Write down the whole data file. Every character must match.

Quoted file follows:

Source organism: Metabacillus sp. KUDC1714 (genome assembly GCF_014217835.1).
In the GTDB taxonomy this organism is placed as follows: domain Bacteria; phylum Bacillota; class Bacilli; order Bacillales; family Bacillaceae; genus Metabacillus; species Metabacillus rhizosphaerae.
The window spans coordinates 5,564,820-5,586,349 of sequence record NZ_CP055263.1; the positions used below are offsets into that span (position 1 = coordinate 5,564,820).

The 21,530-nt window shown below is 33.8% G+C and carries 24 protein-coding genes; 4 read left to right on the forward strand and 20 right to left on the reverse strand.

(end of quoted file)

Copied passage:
Source organism: Metabacillus sp. KUDC1714 (genome assembly GCF_014217835.1).
In the GTDB taxonomy this organism is placed as follows: domain Bacteria; phylum Bacillota; class Bacilli; order Bacillales; family Bacillaceae; genus Metabacillus; species Metabacillus rhizosphaerae.
The window spans coordinates 5,564,820-5,586,349 of sequence record NZ_CP055263.1; the positions used below are offsets into that span (position 1 = coordinate 5,564,820).

The 21,530-nt window shown below is 33.8% G+C and carries 24 protein-coding genes; 4 read left to right on the forward strand and 20 right to left on the reverse strand.